The combined effect will reduce the federal deficit, projected to be 7.7 percent of GDP in the fiscal year that ends Sept. 30, to 1 percent by 2016, where it will remain, the CBO says.
That should please even the staunchest deficit hawk, no?
Hardly. The problem lies with mandatory spending on health care and retirement programs, which by the end of the decade will be growing faster than the economy and account for 14.4 percent of GDP in 2022 compared with 13.2 percent now.
Fixing the short-term deficit would give lawmakers time to solve the problem of entitlement spending.
That's no guarantee that they will. Time to craft serious solutions is also time to ignore the problem altogether.
But it can't be ignored forever. Mandatory spending, including Medicare, Medicaid and Social Security, accounted for about one-quarter of federal outlays in 1962. Last year, it was 56 percent. And the direction is up.
Another reason to rappel down the cliff is to teach Congress a lesson. Yes, we suffer the consequences of their actions, but voters need to understand how we got into this mess.
Lawmakers use sleight-of-hand accounting to make laws appear affordable when in reality they aren't. They craft tax breaks for favored constituencies.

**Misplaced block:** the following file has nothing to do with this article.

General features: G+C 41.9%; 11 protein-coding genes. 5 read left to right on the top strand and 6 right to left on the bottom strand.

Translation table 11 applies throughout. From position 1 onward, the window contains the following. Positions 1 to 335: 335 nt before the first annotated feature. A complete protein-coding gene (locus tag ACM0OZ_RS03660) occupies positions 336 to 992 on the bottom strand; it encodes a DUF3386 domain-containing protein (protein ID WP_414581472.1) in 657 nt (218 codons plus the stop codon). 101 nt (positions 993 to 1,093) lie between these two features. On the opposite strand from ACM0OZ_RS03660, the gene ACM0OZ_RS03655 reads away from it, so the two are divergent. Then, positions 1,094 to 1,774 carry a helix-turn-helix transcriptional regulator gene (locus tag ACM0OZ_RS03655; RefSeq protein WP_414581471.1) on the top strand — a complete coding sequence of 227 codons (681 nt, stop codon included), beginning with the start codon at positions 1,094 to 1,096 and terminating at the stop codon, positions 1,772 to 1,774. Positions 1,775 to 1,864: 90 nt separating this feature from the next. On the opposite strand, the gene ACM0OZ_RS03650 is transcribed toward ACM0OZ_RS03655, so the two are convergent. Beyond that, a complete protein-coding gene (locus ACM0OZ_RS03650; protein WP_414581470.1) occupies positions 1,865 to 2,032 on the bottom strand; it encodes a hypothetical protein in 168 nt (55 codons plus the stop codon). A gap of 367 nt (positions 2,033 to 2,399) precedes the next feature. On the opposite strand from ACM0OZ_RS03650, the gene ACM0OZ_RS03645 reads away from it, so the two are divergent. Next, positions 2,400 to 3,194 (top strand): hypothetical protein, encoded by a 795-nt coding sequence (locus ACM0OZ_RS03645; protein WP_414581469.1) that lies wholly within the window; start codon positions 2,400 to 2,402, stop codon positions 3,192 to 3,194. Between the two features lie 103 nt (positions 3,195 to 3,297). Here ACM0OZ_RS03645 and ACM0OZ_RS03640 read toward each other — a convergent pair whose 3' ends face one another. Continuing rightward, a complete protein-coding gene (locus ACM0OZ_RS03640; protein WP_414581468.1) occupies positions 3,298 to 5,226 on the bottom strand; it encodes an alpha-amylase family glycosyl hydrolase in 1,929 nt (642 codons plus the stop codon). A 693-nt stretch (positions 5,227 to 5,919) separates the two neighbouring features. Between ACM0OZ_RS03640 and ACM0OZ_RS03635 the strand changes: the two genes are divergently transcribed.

I have written previously that "targeted, temporary and timely" should be eliminated as fiscal-policy options and replaced with the three F's for tax rates: flatten 'em, fix 'em and forget 'em.
There's one final reason to allow policies to continue as written.
It is said (by whom is unclear) that we get the government we deserve. Look at what we got.
It wasn't that long ago that Democrats and Republicans, liberals and conservatives, found ways to work together. A president (Ronald Reagan) and a speaker of the House (Tip O'Neill) collaborated to enact major tax reform.
Senators with diametrically opposing views - Utah's Orrin Hatch and Ted Kennedy of Massachusetts - were willing to compromise.
Nowadays, Republicans sign a pledge never to raise taxes, and Democrats pretend that "saving Medicare as we know it" is an option.
We deserve better. Vote on Nov. 6.
Baum, author of "Just What I Said," is a Bloomberg View columnist.